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Enjoying the Weather, Quiet at Nats Park

Steven Toole, by himself in Section 239.

"Oh look!" said Christine Regan sometime during the fourth inning this afternoon. "A person!"

I found Christine and Tim Galginaitis of Rockville perched in section 304 during this game that had been hastily rescheduled from Wednesday night. Section 304 was pretty crowded, in the same sense that the a Kosher deli in the Mongolian steppe during a snowstorm on Yom Kippur would be pretty crowded.

We estimated that there were no humans within 30 yards of us when we talked, although a young man came with a cell phone into view over in Section 302. That raised the combined population of Sections 301, 302 and 303 to, well, one.

But take the escalator up a level, and suddenly it was like coming out of the Lincoln Tunnel into the heart of midtown. Section 401 had, get this, two seated fans, plus a third guy snapping photos of the Capitol Building. (The seated fans were Michael Nowicki and son David, who had left their real seats seeking shade.)

To their right was Section 402, ably manned by Chicagoan John Matkovich. Oh, and his scorebook. I pointed out that he was sitting pretty much by himself.

"I think everybody's sitting out here by themselves today," he noted.

Obviously this was a game rescheduled only the night before, and those tickets could be exchanged for different nights, and so these tales of existential loneliness in the 400-level are delivered with the understanding that no one could have expected throngs of Washingtonians to leave their important jobs for a sunny dollop of early-June perfection on such short notice.

The team announced a paid attendance of 27,264, and there's a strong chance there were at least 27,264 human cells in the park. Actual humans, not so much, which made for some odd moments. Like, instead of waiting in line at the concession stands, three workers would stare at you as you tried to make up your mind. "Hello!" one concession worker said hopefully, as a few fans walked by her empty booth. Others cleaned the mustard dispensers. The ratio of employees-to-customers at the Five Guys stand was approximately 13 to 1. "Two!" corrected one employee, as a customer approached.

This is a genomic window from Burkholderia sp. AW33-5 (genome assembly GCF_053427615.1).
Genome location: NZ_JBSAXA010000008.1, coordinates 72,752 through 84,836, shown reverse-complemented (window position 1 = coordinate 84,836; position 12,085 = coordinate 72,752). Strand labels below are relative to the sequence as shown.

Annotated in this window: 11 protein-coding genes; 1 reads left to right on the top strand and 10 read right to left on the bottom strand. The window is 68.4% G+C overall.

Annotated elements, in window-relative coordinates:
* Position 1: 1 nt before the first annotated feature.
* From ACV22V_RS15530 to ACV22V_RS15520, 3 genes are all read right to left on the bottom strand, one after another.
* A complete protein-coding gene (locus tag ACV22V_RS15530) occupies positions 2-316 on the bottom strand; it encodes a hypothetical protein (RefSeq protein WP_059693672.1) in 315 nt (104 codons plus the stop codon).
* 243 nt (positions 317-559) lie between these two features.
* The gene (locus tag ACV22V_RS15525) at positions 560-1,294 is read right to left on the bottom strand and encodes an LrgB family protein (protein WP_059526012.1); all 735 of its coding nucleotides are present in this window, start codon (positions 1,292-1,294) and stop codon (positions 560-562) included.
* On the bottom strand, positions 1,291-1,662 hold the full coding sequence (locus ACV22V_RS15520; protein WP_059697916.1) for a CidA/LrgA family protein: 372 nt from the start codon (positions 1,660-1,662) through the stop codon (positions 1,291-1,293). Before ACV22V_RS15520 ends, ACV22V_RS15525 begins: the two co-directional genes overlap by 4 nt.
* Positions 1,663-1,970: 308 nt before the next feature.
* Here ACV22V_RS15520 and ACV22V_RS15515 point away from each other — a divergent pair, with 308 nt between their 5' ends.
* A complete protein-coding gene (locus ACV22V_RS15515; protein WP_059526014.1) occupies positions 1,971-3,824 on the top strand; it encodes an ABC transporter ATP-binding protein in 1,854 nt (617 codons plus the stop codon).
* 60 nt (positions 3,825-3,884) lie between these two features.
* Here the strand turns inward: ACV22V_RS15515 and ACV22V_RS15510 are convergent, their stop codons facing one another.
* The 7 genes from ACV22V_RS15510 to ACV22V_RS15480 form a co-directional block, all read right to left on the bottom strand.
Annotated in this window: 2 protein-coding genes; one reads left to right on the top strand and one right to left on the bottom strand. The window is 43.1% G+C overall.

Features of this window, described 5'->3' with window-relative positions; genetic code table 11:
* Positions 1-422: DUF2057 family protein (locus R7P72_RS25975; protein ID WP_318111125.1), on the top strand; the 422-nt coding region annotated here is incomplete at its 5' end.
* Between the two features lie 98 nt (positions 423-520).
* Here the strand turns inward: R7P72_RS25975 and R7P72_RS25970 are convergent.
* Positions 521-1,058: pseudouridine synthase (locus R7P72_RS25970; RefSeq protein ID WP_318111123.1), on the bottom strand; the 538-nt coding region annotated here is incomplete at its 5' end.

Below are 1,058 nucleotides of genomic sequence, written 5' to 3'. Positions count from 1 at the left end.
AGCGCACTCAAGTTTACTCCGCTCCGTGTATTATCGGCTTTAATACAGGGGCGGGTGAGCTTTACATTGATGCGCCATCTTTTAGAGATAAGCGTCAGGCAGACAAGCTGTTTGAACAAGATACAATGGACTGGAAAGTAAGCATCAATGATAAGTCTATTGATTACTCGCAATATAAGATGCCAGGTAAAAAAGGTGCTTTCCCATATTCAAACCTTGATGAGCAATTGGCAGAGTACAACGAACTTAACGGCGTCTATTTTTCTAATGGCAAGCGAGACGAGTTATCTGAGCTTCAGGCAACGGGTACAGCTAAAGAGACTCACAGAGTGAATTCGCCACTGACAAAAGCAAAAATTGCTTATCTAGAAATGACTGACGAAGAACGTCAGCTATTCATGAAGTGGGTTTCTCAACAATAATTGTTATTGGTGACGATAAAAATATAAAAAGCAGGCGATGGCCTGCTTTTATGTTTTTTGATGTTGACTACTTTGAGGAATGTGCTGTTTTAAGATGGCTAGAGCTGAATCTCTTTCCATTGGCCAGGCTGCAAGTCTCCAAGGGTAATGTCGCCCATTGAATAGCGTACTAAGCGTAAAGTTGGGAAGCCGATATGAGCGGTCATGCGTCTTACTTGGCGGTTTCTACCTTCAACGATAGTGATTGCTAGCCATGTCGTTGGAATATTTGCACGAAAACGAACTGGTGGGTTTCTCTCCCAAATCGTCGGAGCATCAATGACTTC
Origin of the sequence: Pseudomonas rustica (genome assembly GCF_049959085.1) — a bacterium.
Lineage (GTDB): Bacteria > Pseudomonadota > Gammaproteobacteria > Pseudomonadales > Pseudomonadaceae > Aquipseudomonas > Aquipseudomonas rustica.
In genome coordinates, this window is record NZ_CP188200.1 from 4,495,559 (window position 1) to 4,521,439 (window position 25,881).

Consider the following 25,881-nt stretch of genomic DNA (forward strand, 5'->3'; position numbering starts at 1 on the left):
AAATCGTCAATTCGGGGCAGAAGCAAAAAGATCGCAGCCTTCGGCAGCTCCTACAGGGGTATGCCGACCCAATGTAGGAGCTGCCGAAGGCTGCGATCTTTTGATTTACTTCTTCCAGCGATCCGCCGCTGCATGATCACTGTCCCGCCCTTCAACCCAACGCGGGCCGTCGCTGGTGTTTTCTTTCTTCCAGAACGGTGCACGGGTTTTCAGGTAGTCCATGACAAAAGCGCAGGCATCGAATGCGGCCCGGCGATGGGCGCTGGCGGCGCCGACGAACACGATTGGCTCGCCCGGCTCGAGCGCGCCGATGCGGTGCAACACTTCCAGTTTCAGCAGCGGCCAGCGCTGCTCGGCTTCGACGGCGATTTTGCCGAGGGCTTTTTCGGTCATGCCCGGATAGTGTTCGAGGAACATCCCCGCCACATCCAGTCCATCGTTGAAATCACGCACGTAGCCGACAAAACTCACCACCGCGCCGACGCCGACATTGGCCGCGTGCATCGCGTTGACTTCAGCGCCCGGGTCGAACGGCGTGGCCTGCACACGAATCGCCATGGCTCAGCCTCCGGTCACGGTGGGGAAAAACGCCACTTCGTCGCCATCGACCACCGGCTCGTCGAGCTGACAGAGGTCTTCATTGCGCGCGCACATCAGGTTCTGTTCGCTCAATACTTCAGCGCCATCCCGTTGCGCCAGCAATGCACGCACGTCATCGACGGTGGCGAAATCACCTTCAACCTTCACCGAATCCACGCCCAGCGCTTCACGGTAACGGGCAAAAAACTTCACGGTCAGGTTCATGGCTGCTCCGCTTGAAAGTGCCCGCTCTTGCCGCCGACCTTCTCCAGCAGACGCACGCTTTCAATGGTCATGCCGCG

The fans included college students, out-of-town businessmen who had arrived early for meetings, out-of-town businessmen whose meetings hadn't yet started, families, office workers playing hooky and office workers trying extremely hard to justify playing hooky.

"My car's stuck in my garage and I can't get it out," explained Jared Rosen of Rockville, whose house had lost power. He accepted a ride to the game from a friend, Montgomery County teacher Brian Adams, whose school was closed due to similar electricity problems. Rosen wasn't interested in the argument that Adams could have driven him to work instead of the game.

"I found an excuse and I ran with it," he said.

And what he found was a park in which advantages were available for those who wandered to the deepest depths of shiny blue emptiness.

"When your row is filled, [normally] you have to fight to get out to get food," said Steven Toole, 19, of Stafford, the only resident of Section 239. "Today is no hassle, for sure."

"I get a chance just to focus on what's going on instead of hearing noise around me," pointed out Abraham Lyles, 43, of the District, who had monopolized Section 240.

"It's [usually] just like at the movies, someone sitting behind you trying to tell you about the movie, 'he's gonna do this, he's gonna do that,' " echoed Thomas Simmons, 58, of the District. Simmons who was sharing Section 419 with longtime friend Michael Smith. "Right here, we conversate, and at least we can understand each other."

But I shouldn't say the place was silent. When St. Louis closer Ryan Franklin got down to the final out, the Cardinals fans made a pretty decent amount of noise.

Those specks in the distance are Christine Regan and Tim Galginaitis

By Dan Steinberg  |  June 5, 2008; 4:26 PM ET
Categories:  Nats  
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